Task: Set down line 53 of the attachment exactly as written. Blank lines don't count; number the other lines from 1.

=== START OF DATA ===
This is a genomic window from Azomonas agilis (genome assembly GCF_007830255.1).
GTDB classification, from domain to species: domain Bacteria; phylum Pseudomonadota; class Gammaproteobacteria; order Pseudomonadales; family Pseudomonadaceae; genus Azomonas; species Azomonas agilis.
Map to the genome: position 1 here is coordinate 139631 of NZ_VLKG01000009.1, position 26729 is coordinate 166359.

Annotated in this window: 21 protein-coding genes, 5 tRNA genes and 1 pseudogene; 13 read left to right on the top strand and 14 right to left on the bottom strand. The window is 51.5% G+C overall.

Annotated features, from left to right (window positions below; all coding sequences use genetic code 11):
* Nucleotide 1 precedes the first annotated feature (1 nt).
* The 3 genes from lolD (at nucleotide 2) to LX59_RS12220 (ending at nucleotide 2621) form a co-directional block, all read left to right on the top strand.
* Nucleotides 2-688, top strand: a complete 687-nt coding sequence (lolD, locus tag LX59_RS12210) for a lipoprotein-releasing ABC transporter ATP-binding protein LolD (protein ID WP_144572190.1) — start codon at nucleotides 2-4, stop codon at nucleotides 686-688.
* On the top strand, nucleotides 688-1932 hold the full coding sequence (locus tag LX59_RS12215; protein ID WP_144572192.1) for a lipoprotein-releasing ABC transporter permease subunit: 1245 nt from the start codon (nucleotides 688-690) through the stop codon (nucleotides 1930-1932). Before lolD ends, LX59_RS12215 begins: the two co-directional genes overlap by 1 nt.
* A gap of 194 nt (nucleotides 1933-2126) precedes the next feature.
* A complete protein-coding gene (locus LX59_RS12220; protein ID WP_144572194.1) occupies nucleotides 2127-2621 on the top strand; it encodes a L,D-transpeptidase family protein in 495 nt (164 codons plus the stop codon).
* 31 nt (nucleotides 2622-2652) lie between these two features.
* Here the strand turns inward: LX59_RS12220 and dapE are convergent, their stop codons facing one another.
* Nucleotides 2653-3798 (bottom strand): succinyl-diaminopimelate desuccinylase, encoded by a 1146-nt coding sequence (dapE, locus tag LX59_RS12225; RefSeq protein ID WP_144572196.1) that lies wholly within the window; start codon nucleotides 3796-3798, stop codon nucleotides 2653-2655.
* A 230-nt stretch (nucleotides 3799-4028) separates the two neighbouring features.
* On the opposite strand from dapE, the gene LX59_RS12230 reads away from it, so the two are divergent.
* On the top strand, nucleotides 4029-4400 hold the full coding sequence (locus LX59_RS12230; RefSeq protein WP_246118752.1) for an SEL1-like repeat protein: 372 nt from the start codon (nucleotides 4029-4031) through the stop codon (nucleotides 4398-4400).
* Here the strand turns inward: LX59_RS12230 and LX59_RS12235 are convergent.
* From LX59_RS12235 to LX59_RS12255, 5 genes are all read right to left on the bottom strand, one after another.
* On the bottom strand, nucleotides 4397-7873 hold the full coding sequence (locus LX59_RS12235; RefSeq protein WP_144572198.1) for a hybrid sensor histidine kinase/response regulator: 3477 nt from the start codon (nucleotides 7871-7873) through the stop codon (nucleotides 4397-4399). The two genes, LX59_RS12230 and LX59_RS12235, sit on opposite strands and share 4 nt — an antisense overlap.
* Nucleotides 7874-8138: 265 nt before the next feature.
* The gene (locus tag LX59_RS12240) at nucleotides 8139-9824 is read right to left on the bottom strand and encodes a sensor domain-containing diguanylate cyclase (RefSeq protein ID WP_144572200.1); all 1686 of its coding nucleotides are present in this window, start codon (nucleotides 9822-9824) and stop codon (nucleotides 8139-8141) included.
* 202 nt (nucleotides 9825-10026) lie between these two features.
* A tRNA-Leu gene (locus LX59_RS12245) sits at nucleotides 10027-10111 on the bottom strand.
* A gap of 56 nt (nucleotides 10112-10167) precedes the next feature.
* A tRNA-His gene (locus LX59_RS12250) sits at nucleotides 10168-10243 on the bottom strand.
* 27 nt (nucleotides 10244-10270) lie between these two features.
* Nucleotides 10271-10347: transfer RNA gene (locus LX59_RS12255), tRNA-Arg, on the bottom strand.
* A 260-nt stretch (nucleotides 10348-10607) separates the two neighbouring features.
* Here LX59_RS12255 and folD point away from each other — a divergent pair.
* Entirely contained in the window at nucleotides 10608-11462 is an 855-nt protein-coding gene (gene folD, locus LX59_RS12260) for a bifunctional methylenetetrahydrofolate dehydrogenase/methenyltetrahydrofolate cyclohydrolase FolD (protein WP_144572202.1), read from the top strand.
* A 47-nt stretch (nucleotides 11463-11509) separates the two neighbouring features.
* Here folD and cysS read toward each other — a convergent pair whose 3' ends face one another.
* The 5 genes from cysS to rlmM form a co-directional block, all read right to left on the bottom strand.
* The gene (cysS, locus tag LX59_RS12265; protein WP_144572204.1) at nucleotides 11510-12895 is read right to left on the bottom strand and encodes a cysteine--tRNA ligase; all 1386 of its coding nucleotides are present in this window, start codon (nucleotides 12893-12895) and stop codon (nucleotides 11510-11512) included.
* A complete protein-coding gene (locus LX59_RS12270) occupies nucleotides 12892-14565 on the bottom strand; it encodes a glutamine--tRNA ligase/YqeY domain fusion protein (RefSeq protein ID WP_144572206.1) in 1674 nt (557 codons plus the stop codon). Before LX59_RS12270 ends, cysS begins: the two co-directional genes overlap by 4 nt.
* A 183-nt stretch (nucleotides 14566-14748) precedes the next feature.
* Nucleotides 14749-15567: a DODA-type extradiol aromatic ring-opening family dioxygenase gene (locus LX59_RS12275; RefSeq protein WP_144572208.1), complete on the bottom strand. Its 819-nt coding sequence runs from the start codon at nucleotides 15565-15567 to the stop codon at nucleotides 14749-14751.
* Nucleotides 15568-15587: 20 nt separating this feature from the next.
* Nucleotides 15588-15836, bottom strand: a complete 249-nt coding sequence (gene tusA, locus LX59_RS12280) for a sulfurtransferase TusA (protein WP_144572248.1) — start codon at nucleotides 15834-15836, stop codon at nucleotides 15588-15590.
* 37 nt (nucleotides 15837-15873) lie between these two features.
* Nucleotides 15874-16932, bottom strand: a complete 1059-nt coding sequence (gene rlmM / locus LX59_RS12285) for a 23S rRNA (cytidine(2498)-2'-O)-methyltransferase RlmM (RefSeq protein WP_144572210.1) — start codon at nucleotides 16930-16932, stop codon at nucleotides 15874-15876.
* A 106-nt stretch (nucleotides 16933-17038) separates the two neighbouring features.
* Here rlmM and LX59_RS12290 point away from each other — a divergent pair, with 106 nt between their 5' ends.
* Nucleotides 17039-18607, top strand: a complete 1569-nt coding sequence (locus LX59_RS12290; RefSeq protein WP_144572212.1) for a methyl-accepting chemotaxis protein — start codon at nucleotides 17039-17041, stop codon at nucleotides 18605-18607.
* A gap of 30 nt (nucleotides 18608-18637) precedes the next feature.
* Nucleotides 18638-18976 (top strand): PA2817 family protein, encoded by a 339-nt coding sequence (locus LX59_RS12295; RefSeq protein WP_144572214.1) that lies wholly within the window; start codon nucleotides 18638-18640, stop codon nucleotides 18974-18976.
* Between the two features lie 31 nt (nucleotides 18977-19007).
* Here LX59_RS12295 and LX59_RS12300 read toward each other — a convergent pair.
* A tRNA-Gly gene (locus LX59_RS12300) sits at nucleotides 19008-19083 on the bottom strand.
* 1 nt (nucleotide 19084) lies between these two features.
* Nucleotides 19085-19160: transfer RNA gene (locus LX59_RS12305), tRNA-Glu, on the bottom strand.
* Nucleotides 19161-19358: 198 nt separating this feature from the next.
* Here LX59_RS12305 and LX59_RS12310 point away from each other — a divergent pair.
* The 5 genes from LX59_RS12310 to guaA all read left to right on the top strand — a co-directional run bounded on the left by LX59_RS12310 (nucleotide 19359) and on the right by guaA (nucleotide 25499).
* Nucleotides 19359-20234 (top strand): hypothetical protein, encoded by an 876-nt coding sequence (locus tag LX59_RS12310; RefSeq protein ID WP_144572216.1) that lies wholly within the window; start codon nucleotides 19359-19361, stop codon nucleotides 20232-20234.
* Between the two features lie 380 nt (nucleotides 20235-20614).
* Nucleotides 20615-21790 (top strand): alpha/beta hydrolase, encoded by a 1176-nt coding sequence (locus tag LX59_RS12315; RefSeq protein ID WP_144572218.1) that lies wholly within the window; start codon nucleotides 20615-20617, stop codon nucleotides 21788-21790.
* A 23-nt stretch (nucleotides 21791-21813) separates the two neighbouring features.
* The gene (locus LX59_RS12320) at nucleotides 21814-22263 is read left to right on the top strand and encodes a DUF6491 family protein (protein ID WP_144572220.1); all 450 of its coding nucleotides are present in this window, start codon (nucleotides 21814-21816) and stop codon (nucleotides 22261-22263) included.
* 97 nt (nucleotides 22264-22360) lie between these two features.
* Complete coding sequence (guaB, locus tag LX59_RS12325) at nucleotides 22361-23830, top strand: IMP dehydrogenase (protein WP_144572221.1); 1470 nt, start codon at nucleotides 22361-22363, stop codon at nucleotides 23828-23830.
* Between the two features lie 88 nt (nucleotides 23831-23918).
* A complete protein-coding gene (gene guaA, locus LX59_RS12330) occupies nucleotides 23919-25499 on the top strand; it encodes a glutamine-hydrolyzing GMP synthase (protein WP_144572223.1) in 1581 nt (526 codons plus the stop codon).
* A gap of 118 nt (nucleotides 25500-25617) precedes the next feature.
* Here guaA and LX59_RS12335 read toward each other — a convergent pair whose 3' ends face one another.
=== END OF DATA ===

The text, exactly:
* Nucleotides 19161-19358: 198 nt separating this feature from the next.